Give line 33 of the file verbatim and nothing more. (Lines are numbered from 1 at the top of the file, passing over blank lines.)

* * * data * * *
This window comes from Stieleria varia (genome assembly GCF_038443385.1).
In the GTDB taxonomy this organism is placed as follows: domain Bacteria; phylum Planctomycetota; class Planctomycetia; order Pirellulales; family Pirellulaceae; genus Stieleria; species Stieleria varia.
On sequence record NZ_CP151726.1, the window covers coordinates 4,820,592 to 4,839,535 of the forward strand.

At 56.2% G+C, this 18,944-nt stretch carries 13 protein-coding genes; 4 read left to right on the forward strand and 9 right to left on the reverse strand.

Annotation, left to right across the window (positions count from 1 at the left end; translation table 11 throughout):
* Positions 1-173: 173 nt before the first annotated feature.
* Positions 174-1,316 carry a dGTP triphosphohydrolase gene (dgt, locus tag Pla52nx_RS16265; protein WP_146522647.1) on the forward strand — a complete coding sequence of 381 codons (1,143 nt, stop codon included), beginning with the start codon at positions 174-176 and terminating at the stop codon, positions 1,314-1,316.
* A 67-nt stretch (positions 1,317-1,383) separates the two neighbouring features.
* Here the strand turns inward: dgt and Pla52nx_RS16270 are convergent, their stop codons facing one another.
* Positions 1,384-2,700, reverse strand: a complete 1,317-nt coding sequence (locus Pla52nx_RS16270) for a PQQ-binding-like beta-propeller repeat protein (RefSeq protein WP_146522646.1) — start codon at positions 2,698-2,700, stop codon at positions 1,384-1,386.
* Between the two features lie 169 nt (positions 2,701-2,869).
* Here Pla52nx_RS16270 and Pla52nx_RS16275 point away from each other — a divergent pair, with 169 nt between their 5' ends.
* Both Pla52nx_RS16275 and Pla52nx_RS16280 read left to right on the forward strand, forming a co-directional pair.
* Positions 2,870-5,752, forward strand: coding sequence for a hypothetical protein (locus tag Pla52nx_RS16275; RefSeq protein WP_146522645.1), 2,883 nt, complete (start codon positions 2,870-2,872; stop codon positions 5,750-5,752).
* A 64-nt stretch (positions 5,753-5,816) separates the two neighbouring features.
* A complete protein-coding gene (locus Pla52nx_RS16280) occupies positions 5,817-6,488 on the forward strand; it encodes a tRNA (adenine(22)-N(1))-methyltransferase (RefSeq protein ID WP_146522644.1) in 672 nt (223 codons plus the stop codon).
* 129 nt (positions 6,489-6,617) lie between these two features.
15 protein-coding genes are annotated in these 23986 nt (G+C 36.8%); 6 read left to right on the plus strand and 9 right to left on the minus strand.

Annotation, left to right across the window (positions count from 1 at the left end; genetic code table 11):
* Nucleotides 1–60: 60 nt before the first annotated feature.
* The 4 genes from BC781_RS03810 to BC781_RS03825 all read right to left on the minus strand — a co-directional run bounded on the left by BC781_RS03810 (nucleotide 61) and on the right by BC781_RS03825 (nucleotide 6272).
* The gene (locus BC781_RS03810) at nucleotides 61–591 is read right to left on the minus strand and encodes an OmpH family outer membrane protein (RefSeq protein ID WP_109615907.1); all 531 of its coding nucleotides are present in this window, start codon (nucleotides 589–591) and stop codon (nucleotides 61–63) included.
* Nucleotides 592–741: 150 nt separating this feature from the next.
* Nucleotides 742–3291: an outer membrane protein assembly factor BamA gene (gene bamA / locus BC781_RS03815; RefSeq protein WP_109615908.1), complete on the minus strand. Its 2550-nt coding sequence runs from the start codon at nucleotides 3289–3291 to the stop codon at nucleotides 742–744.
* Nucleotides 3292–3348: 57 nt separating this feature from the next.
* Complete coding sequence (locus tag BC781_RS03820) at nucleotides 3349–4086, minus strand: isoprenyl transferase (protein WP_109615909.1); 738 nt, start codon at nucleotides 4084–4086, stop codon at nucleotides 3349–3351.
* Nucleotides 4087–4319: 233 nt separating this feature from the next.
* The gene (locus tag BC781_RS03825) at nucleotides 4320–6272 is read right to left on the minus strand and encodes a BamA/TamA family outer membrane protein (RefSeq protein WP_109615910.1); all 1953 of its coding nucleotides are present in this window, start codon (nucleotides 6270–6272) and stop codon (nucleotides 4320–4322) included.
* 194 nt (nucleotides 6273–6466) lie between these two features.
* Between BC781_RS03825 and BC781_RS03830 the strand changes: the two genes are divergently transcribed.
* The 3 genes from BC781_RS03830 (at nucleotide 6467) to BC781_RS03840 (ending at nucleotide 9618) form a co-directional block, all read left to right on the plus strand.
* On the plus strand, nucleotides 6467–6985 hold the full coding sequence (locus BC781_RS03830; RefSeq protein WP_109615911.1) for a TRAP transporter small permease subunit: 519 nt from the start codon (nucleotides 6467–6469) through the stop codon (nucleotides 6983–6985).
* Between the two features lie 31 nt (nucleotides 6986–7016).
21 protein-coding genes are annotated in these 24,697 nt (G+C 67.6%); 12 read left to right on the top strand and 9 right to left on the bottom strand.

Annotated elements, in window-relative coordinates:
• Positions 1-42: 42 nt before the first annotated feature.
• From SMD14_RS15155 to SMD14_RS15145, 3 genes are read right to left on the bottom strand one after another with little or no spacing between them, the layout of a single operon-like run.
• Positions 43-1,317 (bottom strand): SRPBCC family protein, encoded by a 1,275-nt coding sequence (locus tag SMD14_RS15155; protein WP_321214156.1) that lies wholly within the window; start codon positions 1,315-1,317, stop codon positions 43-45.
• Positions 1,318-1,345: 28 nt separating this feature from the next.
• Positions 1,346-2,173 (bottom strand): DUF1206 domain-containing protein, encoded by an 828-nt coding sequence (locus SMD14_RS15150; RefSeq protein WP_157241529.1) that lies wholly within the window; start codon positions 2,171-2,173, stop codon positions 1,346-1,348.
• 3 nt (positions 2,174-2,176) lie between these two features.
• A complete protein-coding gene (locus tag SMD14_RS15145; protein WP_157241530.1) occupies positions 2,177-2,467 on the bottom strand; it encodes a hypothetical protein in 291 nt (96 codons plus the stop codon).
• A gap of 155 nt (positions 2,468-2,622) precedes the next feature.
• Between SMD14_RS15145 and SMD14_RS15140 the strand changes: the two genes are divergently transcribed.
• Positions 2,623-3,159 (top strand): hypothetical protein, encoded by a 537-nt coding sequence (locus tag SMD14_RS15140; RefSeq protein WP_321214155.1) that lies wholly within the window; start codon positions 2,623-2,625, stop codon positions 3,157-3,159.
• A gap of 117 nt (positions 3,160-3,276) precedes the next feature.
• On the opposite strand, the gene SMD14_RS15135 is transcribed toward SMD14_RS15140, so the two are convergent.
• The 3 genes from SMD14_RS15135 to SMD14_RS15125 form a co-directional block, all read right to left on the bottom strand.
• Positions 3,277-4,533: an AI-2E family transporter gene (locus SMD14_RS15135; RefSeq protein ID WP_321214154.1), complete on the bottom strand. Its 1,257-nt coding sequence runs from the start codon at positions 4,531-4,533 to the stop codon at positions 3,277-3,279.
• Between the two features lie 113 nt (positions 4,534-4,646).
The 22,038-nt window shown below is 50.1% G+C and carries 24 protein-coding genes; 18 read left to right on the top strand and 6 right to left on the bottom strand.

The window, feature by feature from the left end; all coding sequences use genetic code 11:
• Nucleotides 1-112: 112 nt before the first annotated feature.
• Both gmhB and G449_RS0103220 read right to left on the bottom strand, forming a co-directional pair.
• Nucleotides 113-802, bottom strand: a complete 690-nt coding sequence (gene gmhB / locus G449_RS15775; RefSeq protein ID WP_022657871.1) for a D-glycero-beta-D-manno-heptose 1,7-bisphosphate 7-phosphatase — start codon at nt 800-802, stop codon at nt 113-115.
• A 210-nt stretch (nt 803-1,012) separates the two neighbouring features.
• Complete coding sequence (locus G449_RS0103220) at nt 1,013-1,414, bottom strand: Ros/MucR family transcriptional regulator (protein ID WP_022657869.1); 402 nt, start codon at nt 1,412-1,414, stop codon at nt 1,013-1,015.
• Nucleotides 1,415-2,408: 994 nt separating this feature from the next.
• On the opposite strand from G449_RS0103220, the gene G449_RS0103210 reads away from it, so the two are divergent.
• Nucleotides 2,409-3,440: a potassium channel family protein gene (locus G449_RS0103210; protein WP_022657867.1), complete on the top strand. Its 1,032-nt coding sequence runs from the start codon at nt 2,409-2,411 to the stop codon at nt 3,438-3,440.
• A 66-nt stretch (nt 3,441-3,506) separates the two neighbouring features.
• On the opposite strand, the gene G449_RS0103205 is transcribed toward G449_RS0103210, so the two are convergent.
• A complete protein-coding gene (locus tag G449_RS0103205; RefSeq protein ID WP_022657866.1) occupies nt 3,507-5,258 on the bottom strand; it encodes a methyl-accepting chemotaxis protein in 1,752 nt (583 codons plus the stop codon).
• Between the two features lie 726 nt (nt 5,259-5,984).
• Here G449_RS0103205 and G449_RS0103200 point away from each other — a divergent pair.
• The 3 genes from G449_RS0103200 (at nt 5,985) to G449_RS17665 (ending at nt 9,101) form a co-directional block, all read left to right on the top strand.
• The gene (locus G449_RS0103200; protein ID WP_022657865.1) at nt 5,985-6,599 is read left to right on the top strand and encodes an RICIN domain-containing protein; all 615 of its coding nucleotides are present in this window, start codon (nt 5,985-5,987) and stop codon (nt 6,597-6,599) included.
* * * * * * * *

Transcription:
* Between the two features lie 31 nt (nucleotides 6986–7016).